Conclusions— AAD treatment during the first 6 weeks after AF ablation is well tolerated and reduces the incidence of clinically significant atrial arrhythmias and need for cardioversion/hospitalization for arrhythmia management.

  W. S Tzou , F. E Marchlinski , E. S Zado , D Lin , S Dixit , D. J Callans , J. M Cooper , R Bala , F Garcia , M. D Hutchinson , M. P Riley , R Verdino and E. P. Gerstenfeld
  Background—

Pulmonary vein isolation (PVI) is increasingly used for treatment of atrial fibrillation (AF), but few reports exist regarding long-term success. We determined 5-year outcomes of PVI among patients with freedom from AF off antiarrhythmic drugs (AAD) for 1 year after PVI.

Methods and Results—

Consecutive patients with paroxysmal or persistent AF who underwent PVI at the University of Pennsylvania from 2000 to 2003 and were free from AF 1 year after ablation were included. Proximal isolation of PVs and non-PV triggers of AF was performed. Long-term ablation success, defined as freedom from AF off AAD after a single ablation procedure, was determined. All patients had transtelephonic monitoring at 3 to 6 months and 12 months and at least yearly contact thereafter. One hundred twenty-three patients were free of AF without AAD at 1 year. AF freedom off AAD was 85% at 3 years and 71% at 5 years, with an approximate 7% per year late recurrence rate after the first year. Patients with recurrent AF ≥5 years after index PVI were older, had larger left atrial size, more AF triggers and more likely had persistent AF. In multivariate analysis, persistent AF (odds ratio, 2.8; 95% confidence interval, 1.4 to 5.7, P=0.005) and age (odds ratio, 1.1; 95% confidence interval, 1.0 to 1.1, P=0.036) independently predicted long-term AF recurrence.

Conclusions—

Among patients with paroxysmal or persistent AF and AF freedom 1 year after segmental PVI, the majority (71%) remained free of AF for up to 5 years, with an approximate late recurrence rate of 7% per year. Continued vigilance for recurrent AF after PV isolation is warranted, particularly in patients with persistent AF.

  M. P Riley , E Zado , R Bala , D. J Callans , J Cooper , S Dixit , F Garcia , E. P Gerstenfeld , M. D Hutchinson , D Lin , V Patel , R Verdino and F. E. Marchlinski
  Background—

The endocardial substrate for ventricular arrhythmias in patients with arrhythmogenic right ventricular dysplasia/cardiomyopathy (ARVD/C) is thought to be caused by a progressive degenerative process. Many clinical decisions and treatment plans are guided by this pathophysiologic assumption, but the extent of progression of macroscopic endocardial scar and right ventricular (RV) dilatation have not been assessed.

Methods and Results—

Eleven patients with ARVD/C and ventricular tachycardia had 2 detailed sinus rhythm electroanatomic endocardial voltage maps (average, 291±122 points per map; range, 114 to 558 points) performed a mean of 57 months apart (minimum, 9 months) as part of ventricular tachycardia ablation procedures. Voltage-defined scar (<1.5 mV) and RV volume were measured by area and volume measurement software and compared. Two of the 11 patients had a clear increase in scar area (47 cm2; 32 cm2) confirmed by visual inspection. The remaining 9 (81%; 95% CI, 48% to 98%) patients had no increase (<10-cm2 difference) in scar area between studies. In contrast, 10 of the 11 patients had a significant increase in RV volume, with an average increase of 24% (212±67 mL to 263±52 mL; P≤0.01).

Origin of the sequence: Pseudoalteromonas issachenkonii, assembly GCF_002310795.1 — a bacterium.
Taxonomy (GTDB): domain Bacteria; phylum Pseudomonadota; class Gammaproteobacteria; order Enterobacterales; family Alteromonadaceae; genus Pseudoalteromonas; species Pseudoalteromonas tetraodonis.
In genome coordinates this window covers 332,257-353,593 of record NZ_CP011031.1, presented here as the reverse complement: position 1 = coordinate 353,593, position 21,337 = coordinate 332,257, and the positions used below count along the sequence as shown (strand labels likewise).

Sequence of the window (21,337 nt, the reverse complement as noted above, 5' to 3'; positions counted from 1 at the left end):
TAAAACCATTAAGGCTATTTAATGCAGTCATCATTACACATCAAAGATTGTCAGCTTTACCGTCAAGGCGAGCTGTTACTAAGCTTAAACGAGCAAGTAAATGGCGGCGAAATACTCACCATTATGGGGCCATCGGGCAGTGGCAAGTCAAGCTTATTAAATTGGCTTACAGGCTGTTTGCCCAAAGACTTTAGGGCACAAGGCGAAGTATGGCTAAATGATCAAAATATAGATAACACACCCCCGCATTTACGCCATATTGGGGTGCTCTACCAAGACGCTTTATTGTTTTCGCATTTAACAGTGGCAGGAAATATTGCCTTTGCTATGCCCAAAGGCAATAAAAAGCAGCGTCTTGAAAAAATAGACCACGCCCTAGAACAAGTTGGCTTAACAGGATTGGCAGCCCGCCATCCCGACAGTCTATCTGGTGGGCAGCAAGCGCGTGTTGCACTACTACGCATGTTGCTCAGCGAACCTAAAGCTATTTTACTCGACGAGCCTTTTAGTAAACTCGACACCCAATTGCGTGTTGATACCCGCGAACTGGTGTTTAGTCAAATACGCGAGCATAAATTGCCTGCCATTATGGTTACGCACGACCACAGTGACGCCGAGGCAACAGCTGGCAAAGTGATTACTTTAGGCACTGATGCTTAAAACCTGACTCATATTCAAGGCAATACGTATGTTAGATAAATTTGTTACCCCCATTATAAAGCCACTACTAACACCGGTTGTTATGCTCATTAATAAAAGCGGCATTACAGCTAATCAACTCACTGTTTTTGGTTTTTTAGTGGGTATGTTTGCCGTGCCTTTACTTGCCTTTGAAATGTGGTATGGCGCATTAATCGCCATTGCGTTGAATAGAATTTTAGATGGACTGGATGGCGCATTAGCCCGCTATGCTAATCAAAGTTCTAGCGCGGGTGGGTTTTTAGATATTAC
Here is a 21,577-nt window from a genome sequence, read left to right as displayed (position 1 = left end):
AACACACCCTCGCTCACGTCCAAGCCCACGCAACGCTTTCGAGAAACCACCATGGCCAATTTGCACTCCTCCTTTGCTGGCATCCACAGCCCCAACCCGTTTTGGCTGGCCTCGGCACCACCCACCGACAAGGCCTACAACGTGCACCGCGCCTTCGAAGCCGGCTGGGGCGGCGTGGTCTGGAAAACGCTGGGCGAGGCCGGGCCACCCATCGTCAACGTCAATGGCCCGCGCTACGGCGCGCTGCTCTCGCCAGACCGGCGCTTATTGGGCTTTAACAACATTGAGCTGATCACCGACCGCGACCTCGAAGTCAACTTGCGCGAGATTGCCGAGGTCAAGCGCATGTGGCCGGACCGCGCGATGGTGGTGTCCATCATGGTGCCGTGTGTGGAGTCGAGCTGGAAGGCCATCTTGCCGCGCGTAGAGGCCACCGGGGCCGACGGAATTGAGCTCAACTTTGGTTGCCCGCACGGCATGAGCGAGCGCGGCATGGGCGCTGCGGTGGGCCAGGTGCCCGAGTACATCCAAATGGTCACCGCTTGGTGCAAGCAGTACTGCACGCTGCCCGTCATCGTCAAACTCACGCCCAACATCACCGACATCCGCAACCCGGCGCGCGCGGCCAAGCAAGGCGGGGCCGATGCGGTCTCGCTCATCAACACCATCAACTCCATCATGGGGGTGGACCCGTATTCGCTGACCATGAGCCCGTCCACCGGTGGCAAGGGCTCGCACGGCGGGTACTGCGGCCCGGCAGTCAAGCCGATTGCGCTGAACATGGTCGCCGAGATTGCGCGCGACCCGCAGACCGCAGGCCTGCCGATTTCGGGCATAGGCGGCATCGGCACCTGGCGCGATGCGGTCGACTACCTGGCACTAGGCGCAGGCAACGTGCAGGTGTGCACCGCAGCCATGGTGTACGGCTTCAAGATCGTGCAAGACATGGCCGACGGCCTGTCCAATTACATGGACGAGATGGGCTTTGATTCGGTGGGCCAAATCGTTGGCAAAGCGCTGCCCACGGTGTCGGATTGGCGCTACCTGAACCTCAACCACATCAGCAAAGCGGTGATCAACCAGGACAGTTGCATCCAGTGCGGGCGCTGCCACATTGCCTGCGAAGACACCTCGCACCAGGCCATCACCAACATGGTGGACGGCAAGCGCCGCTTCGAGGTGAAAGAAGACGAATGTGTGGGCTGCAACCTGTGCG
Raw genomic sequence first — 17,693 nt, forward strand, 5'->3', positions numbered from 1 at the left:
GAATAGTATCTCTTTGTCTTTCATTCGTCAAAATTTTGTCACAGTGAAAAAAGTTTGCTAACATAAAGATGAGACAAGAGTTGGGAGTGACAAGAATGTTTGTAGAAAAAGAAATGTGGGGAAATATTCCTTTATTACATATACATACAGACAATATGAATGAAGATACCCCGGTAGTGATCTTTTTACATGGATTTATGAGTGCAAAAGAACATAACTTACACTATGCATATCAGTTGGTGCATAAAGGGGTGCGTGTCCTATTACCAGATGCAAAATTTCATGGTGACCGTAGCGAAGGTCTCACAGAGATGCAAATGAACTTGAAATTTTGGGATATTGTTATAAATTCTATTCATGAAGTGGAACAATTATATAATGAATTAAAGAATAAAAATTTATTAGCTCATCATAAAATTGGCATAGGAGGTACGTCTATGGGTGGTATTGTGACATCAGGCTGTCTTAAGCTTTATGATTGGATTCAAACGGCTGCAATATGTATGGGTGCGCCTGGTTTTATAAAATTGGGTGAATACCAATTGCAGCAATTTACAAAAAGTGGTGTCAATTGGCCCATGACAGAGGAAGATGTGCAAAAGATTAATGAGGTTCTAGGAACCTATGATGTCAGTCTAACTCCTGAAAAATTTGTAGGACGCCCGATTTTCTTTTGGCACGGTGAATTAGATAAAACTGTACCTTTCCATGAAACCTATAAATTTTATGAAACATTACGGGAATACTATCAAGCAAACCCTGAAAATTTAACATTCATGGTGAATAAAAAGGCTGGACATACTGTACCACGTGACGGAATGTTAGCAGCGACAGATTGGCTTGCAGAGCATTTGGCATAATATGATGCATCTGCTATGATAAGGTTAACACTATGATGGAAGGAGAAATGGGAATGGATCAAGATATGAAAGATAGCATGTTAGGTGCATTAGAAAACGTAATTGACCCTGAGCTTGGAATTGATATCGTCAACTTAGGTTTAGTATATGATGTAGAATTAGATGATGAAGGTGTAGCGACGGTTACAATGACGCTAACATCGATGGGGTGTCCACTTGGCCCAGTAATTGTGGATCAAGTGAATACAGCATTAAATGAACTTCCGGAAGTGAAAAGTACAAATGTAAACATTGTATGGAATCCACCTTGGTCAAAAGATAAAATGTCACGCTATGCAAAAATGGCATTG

Conclusions—

In patients with ARVD/C and ventricular tachycardia, progressive RV dilatation is the rule, and rapid progression of significant macroscopic endocardial scar occurs in only a subset of patients. These results have important management implications, suggesting that efforts to prevent RV dilatation in this population are needed and that an aggressive substrate-based ablation strategy offers the potential to provide long-term ventricular tachycardia control.

  P Leong Sit , E Zado , D. J Callans , F Garcia , D Lin , S Dixit , R Bala , M. P Riley , M. D Hutchinson , J Cooper , E. P Gerstenfeld and F. E. Marchlinski
  Background—

Young patients with atrial fibrillation (AF) tend to be more symptomatic and less willing to take long-term medications, yet catheter ablation remains recommended as second-line therapy for AF regardless of age. This study seeks to characterize the effectiveness and risk of AF ablation in the young.

Methods and Results—

Consecutive (n=1548) patients who underwent 2038 AF ablation procedures were included. Major procedural complications and efficacy were analyzed on the basis of age at the initial procedure: <45 years (group 1), 45 to 54 years (group 2), 55 to 64 years (group 3), and ≥65 years (group 4). AF control was defined as no or rare AF on or off antiarrhythmic drugs. The primary outcome of AF control was similar in all groups; it was achieved in 87% in group 1, 88% in group 2, 88% in group 3, and 82% in group 4 (P=0.06). However, more group 1 patients demonstrated freedom from AF off antiarrhythmic drugs (76%) compared with group 2 at 68%, group 3 at 65%, and group 4 at 53% (P<0.001). There were no major complications in group 1, 10 (1.7%) in group 2, 14 (1.4%) in group 3, and 10 (2.6%) in group 4 (P=0.01).

Conclusions—

In patients younger than 45 years, there is a lower major complication rate and a comparable efficacy rate, with a greater chance of being AF free without antiarrhythmic drugs. These findings suggest that it may be appropriate to consider ablative therapy as first-line therapy in this age group.